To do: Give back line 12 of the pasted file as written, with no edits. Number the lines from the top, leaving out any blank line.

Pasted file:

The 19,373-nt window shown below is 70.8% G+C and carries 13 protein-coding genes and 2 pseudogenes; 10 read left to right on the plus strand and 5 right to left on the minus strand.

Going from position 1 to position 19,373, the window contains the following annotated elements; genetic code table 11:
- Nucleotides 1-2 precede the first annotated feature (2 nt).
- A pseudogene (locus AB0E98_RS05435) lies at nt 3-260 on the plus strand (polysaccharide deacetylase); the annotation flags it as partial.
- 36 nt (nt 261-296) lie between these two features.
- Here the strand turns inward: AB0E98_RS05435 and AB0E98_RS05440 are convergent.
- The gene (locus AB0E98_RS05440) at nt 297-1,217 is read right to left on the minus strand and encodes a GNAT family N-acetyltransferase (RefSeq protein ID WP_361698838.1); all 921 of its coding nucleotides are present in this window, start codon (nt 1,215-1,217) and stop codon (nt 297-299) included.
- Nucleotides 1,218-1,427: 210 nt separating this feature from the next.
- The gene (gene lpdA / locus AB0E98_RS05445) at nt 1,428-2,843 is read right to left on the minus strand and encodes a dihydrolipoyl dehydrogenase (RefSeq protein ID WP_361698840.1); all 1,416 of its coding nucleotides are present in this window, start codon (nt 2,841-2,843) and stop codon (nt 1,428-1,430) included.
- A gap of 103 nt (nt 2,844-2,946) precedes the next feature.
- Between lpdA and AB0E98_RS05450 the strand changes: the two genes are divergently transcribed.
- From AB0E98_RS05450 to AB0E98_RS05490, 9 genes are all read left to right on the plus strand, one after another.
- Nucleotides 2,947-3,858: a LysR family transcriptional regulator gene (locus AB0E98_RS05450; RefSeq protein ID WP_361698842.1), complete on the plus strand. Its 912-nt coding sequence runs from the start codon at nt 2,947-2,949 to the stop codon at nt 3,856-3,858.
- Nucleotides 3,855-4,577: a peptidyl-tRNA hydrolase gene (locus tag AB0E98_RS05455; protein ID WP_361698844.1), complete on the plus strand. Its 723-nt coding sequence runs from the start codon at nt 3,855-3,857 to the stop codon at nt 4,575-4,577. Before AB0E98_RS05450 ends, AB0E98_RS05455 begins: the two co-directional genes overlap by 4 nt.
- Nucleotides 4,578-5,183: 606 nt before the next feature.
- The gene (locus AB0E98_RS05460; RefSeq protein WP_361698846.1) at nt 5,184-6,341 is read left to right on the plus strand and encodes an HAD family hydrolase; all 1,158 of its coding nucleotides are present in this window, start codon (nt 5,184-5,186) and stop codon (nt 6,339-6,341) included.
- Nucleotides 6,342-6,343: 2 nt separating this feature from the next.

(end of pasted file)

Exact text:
- From AB0E98_RS05450 to AB0E98_RS05490, 9 genes are all read left to right on the plus strand, one after another.